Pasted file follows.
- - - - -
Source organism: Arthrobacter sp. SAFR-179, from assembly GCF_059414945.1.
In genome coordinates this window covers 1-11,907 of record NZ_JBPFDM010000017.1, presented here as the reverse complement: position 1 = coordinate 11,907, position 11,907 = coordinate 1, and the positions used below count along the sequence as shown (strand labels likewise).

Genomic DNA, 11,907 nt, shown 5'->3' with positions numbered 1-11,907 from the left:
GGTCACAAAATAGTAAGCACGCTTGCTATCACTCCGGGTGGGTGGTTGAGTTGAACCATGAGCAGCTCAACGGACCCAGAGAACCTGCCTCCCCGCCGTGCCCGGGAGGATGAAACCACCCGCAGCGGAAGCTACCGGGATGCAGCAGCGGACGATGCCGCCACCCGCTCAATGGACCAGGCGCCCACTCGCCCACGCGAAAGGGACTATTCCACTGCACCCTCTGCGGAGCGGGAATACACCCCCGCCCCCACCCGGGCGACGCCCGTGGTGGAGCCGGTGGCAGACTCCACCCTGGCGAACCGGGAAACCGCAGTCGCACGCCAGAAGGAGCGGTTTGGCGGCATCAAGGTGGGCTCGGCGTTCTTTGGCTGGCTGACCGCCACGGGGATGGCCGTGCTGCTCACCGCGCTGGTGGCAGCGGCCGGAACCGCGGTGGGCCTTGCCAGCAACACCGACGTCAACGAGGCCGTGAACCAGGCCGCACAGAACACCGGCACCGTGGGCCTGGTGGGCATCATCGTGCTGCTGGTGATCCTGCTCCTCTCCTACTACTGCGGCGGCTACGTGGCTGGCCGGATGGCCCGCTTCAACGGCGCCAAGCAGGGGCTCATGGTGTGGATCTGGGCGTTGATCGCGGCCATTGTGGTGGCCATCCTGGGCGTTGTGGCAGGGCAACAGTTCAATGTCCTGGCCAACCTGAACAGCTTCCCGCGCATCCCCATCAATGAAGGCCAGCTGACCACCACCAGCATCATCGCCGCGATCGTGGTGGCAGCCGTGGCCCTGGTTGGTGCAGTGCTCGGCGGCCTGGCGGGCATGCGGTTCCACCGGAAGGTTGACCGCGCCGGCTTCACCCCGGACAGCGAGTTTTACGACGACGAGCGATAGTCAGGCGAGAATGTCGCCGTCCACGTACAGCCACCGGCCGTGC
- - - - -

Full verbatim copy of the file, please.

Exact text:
Source organism: Arthrobacter sp. SAFR-179, from assembly GCF_059414945.1.
In genome coordinates this window covers 1-11,907 of record NZ_JBPFDM010000017.1, presented here as the reverse complement: position 1 = coordinate 11,907, position 11,907 = coordinate 1, and the positions used below count along the sequence as shown (strand labels likewise).

Genomic DNA, 11,907 nt, shown 5'->3' with positions numbered 1-11,907 from the left:
GGTCACAAAATAGTAAGCACGCTTGCTATCACTCCGGGTGGGTGGTTGAGTTGAACCATGAGCAGCTCAACGGACCCAGAGAACCTGCCTCCCCGCCGTGCCCGGGAGGATGAAACCACCCGCAGCGGAAGCTACCGGGATGCAGCAGCGGACGATGCCGCCACCCGCTCAATGGACCAGGCGCCCACTCGCCCACGCGAAAGGGACTATTCCACTGCACCCTCTGCGGAGCGGGAATACACCCCCGCCCCCACCCGGGCGACGCCCGTGGTGGAGCCGGTGGCAGACTCCACCCTGGCGAACCGGGAAACCGCAGTCGCACGCCAGAAGGAGCGGTTTGGCGGCATCAAGGTGGGCTCGGCGTTCTTTGGCTGGCTGACCGCCACGGGGATGGCCGTGCTGCTCACCGCGCTGGTGGCAGCGGCCGGAACCGCGGTGGGCCTTGCCAGCAACACCGACGTCAACGAGGCCGTGAACCAGGCCGCACAGAACACCGGCACCGTGGGCCTGGTGGGCATCATCGTGCTGCTGGTGATCCTGCTCCTCTCCTACTACTGCGGCGGCTACGTGGCTGGCCGGATGGCCCGCTTCAACGGCGCCAAGCAGGGGCTCATGGTGTGGATCTGGGCGTTGATCGCGGCCATTGTGGTGGCCATCCTGGGCGTTGTGGCAGGGCAACAGTTCAATGTCCTGGCCAACCTGAACAGCTTCCCGCGCATCCCCATCAATGAAGGCCAGCTGACCACCACCAGCATCATCGCCGCGATCGTGGTGGCAGCCGTGGCCCTGGTTGGTGCAGTGCTCGGCGGCCTGGCGGGCATGCGGTTCCACCGGAAGGTTGACCGCGCCGGCTTCACCCCGGACAGCGAGTTTTACGACGACGAGCGATAGTCAGGCGAGAATGTCGCCGTCCACGTACAGCCACCGGCCGTGC